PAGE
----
SARASOTA, Fla. (WWSB) -
Earlier today NASA announced that it would be changing the name of the Wide Field Infrared Survey Telescope (WFIRST) to the Nancy Grace Roman Space Telescope. The name change was to honor the legacy of Dr. Nancy Grace Roman, and known today as the ‘Mother of Hubble’. She created the NASA’s space astronomy program, became the first female executive at NASA, and served as NASA’s first Chief of Astronomy throughout the 1960s and 1970s.
In a NASA documentary during an interview, Dr. Roman said “I certainty didn’t receive any encouragement. I was told from the beginning that woman could never be scientists.”
“Nancy Grace Roman is a role model. We’re naming this mission after Nancy Grace Roman because of her great accomplishments. I think it’s really helped younger woman to see that it’s possible for a woman to succeed, it’s possible for a woman to be the best,” said Dr. Julie McEnery, Deputy Project Scientist for the Roman Space Telescope.
One of the Roman Space Telescope’s objectives will be looking for clues about dark energy—the mysterious force that is accelerating the expansion of the universe. Another objective of the mission will be finding and studying exoplanets (extrasolar planets).
The Wide Field Instrument will cover over 100 times as much as a Hubble Wide Field Camera 3/IR image, and will be 300 megapixels in size. Hubble images reveal thousands of galaxies; whereas a single Roman Space Telescope image will uncover millions of galaxies.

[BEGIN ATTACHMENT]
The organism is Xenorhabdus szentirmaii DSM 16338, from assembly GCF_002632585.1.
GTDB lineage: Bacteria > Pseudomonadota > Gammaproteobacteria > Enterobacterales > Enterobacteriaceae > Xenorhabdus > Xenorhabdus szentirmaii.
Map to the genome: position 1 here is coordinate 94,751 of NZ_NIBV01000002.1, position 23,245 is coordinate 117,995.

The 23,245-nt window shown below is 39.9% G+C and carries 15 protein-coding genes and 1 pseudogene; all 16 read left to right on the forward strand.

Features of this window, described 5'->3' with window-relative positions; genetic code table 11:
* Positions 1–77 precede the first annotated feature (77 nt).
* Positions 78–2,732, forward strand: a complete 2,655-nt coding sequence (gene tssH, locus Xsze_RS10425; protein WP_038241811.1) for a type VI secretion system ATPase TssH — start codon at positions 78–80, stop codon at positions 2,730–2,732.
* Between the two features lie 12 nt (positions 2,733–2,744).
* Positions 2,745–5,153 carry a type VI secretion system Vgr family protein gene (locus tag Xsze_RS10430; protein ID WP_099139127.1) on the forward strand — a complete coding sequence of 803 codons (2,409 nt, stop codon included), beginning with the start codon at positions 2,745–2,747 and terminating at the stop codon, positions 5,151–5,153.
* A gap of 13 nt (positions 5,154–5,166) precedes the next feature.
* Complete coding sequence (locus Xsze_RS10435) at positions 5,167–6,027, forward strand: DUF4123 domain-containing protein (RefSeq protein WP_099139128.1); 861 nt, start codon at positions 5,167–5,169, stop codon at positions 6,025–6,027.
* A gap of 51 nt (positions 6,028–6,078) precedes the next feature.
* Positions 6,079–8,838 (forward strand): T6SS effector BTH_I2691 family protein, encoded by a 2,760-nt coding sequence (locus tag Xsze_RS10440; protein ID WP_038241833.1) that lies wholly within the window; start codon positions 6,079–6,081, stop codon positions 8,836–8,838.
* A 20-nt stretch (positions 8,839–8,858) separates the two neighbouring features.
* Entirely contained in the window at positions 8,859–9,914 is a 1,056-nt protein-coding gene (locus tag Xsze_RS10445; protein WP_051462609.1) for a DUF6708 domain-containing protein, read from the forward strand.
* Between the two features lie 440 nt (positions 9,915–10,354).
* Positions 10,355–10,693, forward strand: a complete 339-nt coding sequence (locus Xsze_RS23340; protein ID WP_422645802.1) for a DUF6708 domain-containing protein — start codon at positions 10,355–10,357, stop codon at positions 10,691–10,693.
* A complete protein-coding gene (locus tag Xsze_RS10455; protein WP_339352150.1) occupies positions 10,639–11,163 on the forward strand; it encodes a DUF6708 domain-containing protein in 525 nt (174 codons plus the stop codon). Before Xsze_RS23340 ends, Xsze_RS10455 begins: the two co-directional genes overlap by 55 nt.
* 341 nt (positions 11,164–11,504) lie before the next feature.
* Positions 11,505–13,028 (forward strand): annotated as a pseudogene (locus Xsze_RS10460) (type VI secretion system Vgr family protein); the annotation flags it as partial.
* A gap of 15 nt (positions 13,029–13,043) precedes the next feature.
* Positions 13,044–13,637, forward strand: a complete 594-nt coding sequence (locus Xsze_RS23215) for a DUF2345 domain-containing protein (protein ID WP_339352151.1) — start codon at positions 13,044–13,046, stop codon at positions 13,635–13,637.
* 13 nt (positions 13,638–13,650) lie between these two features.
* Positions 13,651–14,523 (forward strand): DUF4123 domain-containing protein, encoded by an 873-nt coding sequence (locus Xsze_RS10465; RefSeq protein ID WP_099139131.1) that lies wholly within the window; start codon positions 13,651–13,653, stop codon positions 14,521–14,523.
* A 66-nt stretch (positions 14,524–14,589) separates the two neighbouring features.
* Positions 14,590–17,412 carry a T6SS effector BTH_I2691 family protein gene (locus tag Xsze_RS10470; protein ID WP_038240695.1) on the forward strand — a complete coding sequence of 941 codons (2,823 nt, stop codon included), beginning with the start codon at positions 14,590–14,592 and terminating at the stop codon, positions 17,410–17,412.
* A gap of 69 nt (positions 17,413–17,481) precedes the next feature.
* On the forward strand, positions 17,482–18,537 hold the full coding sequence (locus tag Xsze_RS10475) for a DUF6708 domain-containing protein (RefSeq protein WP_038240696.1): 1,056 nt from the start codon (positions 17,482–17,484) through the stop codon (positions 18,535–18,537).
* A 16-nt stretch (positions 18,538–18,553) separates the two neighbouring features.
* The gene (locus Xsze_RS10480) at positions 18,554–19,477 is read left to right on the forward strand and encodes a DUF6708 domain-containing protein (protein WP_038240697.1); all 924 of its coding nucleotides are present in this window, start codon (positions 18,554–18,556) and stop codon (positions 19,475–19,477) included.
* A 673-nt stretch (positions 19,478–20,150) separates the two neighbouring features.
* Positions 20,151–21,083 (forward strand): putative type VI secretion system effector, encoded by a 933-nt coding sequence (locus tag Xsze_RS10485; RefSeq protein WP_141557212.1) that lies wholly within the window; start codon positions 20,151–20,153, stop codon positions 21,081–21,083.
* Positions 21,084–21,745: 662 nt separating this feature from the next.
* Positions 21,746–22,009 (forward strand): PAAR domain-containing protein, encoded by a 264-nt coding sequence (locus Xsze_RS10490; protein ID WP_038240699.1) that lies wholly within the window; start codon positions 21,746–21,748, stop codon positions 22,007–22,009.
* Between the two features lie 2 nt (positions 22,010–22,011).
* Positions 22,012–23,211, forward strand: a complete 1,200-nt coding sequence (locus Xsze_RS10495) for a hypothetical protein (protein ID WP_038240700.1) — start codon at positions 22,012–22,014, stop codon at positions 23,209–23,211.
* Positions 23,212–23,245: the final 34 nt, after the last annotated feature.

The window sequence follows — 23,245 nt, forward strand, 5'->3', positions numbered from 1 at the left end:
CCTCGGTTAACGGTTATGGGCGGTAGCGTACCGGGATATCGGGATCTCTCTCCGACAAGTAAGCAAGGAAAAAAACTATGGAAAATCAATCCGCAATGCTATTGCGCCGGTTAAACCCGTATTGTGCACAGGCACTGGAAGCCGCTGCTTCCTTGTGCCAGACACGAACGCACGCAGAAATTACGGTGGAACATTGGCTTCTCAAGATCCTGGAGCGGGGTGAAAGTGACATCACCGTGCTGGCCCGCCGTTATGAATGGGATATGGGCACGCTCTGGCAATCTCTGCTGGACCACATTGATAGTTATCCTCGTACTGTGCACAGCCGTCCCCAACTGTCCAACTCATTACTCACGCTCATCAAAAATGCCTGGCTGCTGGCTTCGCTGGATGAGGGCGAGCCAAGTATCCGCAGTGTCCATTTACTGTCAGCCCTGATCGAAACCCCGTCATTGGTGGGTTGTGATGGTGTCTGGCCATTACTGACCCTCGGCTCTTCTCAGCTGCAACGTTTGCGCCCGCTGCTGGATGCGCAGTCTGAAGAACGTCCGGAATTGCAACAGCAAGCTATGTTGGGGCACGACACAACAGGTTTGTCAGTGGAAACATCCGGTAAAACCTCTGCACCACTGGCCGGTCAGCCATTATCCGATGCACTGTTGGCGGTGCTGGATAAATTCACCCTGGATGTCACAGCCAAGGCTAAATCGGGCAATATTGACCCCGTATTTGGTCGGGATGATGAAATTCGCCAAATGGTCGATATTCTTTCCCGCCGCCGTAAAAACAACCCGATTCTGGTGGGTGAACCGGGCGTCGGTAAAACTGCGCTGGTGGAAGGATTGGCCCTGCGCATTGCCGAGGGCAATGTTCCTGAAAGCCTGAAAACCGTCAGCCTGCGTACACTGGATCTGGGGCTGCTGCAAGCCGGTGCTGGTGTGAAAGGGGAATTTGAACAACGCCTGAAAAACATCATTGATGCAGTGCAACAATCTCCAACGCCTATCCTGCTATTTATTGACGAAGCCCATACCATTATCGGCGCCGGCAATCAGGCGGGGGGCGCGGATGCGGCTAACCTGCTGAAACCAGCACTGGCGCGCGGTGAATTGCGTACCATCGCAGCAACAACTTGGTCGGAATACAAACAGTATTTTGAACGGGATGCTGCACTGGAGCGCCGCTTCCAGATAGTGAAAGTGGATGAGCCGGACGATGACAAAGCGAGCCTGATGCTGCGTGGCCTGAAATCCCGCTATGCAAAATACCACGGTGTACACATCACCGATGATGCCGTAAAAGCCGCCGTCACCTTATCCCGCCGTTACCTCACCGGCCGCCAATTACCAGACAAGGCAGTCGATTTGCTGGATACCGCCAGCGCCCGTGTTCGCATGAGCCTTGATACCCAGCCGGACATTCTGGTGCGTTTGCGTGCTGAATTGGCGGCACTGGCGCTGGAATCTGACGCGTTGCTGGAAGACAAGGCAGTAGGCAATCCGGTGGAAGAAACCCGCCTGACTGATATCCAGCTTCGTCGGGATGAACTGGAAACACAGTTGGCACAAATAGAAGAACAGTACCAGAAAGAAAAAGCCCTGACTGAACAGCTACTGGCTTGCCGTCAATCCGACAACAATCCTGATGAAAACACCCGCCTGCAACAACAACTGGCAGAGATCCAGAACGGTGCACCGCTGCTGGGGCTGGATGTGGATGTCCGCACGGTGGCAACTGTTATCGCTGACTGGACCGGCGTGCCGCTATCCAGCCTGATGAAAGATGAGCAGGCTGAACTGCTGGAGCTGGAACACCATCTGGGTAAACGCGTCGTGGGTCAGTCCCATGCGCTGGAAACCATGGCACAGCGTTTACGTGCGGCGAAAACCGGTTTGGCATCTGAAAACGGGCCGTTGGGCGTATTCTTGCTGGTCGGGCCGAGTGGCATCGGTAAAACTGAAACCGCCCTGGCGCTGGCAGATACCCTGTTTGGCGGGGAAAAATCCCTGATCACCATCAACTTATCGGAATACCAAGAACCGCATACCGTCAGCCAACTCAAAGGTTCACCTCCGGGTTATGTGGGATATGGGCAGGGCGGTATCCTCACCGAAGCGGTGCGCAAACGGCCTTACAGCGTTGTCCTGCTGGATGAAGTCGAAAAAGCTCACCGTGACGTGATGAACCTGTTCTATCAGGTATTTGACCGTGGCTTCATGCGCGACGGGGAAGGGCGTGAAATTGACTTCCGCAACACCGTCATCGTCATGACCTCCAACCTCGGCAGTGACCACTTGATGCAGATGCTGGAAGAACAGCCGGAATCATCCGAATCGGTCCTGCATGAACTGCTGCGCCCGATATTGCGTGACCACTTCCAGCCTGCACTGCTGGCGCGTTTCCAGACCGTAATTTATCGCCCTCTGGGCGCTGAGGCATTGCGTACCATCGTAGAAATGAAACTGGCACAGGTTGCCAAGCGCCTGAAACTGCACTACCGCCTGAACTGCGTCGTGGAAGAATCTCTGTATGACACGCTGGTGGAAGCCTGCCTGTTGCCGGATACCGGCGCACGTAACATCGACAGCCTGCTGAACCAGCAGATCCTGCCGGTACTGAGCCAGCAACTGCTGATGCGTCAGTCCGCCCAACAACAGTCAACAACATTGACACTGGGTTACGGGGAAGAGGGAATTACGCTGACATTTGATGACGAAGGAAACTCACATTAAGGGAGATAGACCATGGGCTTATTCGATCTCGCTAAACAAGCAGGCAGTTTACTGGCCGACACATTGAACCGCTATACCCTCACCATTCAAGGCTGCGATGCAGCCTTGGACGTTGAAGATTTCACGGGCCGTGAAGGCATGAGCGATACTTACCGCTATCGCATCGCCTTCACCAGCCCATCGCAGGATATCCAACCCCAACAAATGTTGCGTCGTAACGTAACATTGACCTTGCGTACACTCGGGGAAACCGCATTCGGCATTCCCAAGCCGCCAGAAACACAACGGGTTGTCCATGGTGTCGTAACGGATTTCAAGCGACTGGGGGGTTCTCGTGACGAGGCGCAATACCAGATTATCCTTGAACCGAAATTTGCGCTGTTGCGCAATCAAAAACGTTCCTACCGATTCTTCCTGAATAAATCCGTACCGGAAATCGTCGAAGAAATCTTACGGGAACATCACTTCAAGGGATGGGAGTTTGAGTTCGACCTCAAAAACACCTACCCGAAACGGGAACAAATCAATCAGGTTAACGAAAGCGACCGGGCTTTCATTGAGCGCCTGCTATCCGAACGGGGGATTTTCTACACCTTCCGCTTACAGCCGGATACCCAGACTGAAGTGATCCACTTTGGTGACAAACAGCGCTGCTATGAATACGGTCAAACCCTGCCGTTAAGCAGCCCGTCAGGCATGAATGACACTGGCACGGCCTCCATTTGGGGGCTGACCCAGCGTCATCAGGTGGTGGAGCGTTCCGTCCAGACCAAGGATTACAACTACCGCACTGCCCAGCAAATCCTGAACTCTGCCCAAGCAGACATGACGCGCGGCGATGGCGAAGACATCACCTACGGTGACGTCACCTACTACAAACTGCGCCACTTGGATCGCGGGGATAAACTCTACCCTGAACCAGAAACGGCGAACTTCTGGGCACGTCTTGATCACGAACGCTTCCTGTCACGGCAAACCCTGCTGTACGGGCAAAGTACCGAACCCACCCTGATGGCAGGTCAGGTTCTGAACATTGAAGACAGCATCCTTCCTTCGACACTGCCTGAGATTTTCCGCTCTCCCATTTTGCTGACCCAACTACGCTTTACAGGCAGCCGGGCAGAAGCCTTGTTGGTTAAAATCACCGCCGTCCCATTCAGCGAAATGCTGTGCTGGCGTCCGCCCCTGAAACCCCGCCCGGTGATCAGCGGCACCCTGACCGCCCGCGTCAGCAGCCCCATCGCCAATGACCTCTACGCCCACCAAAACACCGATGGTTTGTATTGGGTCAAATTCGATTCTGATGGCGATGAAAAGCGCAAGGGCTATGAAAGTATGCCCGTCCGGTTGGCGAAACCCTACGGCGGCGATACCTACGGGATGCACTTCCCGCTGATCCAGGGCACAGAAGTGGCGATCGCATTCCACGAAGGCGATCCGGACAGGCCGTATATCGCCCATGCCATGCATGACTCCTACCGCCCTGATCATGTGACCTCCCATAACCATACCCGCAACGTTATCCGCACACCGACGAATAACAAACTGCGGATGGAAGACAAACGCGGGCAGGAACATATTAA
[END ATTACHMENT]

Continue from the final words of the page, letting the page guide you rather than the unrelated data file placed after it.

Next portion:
Dr. McEnery says, “Instead of having to know where we are going to look, we’re going to survey large regions and count all of the galaxies, map their positions, measure their shapes and find things that we didn’t know to look for.”
The Roman Space Telescope’s microlensing survey will monitor 100 million stars for hundreds of days and is expected to find about 2,500 planets well targeted at rocky planets in and beyond the region where liquid water may exist.
“We can use the main instrument, the Wide Field Instrument to monitor millions of stars in our galaxy to look for faint changes in brightness as an extrasolar planet orbits around the star,” Dr. McEnery states.
The mission has now transitioned into a critical design phase.
“We’re starting to actually build the hardware, we’re seeing the detectors come together, we’re seeing the telescope mirrors near completion. It feels like being renamed is sort of a mark, that this is a real milestone,” says Dr. McEnery.
The Roman Space Telescope will be able to detect planets as small as Neptune, and as far from their stars as Saturn is from the sun. This is possible thanks to newly developed coronagraphs, which block the bright light from the star to make the planet more visible.
The Roman Space Telescope is scheduled to be launched in the mid-2020′s.